Avalanche: Hatcher Pass

Location: 4068' to Peak 4600' to Skeetawk

Route & General Observations

Today we toured from the Fishhook lot up 4068′ and back the ridge up to peak 4600′ then descended 4600′ down to Skeetawk. Our goal was to assess structure and stability on all aspects, look at how buried graupel has changed over the past couple days and observe crust formation on southerly aspects.

Avalanche Details
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Trigger NaturalRemote Trigger No
Avalanche Type Wet Loose SnowAspect South
Elevation 4500ftSlope Angleunknown
Crown DepthunknownWidthunknown
Vertical Run 1000ft  
Avalanche Details

We observed a recent wet-loose on Microdot, likely from Thursday.

Red Flags
Red flags are simple visual clues that are a sign of potential avalanche danger. Please record any sign of red flags below.
Obvious signs of instability
Recent Avalanches?Yes
Collapsing (Whumphing)?No
Cracking (Shooting cracks)?Yes
Observer Comments

We saw one new wet loose on Microdot.

While traveling across the ridge from 4068' to 4600' we stepped on a previously wind loaded slope with a slab that has become more cohesive over the past few days with warm temps and sunshine. Cracks were approximately 5-10 feet long. The small slab we got to fracture and propagate was 6-12" deep, failing on graupel on a smooth crust. See video.

Weather & Snow Characteristics
Please provide details to help us determine the weather and snowpack during the time this observation took place.

A beautiful day in Hatcher! There is 1-2 inches of new snow from last night, depth seemed pretty variable but generally deeper at higher elevation. Generally calm, there was a light breeze on the ridge. Temps were moderate peaking at 23 degrees at 4PM at 4500' and 24ยบ at 1pm at 3500'. The sun was partially obscured by some light cloud cover and even with the clouds you can feel that the sun has it's spring power. Visibility was good throughout our whole tour.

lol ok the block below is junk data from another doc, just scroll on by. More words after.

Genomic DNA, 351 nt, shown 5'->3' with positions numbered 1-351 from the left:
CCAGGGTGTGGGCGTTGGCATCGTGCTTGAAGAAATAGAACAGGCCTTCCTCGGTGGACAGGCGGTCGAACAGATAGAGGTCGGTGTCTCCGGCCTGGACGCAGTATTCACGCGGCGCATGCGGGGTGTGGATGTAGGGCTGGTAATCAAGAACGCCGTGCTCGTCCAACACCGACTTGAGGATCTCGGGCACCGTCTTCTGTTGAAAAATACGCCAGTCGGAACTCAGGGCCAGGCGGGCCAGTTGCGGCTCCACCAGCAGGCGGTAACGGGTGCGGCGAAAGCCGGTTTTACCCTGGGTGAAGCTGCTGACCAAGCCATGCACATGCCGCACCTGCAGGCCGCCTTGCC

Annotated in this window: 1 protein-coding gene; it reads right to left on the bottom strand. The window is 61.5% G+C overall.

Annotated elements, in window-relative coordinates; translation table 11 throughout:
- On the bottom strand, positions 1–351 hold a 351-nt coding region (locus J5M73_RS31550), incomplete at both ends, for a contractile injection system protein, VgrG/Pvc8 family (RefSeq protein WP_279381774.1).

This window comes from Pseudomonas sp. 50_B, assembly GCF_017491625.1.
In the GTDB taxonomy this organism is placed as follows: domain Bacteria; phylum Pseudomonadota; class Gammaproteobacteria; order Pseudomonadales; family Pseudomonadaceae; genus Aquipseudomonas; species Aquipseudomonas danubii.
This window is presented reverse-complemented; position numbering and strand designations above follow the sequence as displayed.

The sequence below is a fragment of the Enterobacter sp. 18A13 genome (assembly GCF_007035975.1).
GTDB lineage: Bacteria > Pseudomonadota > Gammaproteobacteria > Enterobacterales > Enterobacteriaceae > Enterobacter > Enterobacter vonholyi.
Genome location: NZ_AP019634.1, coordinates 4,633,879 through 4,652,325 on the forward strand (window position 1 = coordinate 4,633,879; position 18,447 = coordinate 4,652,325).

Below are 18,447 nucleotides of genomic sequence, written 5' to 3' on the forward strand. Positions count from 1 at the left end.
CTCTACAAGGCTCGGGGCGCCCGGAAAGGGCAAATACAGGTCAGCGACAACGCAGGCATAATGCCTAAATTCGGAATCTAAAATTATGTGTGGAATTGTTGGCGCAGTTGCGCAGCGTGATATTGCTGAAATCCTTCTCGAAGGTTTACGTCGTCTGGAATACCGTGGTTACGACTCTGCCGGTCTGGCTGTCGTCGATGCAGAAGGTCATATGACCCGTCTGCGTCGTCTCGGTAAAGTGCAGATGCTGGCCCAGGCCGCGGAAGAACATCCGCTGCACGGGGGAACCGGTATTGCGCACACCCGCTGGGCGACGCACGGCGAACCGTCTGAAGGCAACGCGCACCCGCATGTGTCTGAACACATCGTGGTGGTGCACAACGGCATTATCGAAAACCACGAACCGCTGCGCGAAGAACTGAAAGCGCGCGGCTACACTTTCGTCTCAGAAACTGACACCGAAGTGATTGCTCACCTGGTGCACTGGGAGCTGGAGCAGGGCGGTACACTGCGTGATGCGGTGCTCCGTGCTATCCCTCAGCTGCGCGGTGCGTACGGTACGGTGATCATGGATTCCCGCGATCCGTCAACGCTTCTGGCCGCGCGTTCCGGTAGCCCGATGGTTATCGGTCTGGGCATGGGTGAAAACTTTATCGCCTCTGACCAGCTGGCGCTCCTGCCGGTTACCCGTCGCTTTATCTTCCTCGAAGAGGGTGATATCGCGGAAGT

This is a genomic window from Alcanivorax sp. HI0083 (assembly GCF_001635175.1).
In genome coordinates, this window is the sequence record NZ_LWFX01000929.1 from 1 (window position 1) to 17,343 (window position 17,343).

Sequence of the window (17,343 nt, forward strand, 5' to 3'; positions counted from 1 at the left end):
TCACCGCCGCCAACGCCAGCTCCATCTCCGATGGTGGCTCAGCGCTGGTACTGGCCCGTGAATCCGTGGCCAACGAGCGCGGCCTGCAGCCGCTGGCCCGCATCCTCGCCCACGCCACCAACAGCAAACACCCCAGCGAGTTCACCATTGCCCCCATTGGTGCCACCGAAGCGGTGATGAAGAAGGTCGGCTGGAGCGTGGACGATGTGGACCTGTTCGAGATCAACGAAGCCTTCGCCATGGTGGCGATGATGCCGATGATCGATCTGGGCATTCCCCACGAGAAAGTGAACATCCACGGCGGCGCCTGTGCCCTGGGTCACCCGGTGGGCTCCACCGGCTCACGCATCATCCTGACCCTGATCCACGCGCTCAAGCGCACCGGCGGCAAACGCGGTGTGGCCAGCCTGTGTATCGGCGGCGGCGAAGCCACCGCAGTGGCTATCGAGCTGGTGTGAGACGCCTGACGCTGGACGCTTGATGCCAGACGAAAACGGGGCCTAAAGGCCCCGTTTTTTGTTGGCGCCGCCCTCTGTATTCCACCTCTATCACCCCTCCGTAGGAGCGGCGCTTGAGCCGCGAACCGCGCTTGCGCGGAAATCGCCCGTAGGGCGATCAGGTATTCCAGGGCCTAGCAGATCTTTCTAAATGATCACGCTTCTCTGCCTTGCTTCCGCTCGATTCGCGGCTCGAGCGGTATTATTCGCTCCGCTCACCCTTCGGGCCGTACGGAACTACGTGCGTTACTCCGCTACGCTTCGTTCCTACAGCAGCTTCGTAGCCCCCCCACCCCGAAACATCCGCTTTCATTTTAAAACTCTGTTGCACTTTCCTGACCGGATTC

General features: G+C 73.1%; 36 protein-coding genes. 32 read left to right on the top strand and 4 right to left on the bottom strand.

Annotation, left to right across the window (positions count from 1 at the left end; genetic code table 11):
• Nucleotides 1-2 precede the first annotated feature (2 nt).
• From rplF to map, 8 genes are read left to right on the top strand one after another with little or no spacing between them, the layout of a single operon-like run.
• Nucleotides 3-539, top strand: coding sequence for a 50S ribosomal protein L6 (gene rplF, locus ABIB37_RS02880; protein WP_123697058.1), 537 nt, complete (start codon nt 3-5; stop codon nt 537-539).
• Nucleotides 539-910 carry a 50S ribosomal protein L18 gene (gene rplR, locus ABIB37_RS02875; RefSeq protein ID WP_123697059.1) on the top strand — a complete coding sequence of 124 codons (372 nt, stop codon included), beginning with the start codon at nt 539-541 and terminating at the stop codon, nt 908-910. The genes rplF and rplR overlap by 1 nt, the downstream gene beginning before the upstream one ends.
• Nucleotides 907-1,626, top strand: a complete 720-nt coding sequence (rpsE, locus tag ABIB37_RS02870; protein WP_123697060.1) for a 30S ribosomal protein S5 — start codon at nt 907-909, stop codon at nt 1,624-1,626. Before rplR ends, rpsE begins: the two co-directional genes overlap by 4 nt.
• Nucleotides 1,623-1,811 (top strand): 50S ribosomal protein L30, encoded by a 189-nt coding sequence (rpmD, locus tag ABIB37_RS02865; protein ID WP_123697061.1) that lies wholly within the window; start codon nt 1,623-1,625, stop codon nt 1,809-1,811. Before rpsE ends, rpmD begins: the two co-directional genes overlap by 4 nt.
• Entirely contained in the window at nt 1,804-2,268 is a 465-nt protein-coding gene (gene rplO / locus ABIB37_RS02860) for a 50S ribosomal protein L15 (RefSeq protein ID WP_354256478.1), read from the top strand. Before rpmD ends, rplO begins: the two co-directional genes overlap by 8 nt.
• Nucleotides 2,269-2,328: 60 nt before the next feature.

Snow surface

The extra couple inches of snow last night improved the already good ski quality. There was not enough new snow to drastically improve places that were scoured to the old crust during the storm last Friday but anywhere that any amount of snow from the Friday storm stuck is skiing great. It is worth noting that on our exit we observed the surface snow was moist (could easily make a snowball) at 2800' on southerly slopes. Given the strength of sun this time of year I would suspect southerly slopes will soon be crusty. Storm snow from 3/23-24 is more cohesive on southerly aspects.


The structure in our pit on a SE slope at 4050' was poor. There is an almost comical amount of crusts in the snowpack (see photos) with some faceting between some of the crusts. We had two ECT failures (ECTP 17 and 22) 33 cm down between two close-together crusts, the bed surface being an icy drizzle crust. This weak layer will be one to watch when things get warmer and sunnier.
A second issue to pay attention to is the graupel layer from the Friday storm, today we were able to kick off small slabs on test slopes on this layer. The graupel layer has not been very reactive but you could trigger something in isolated locations.
See pit

Photos & Video
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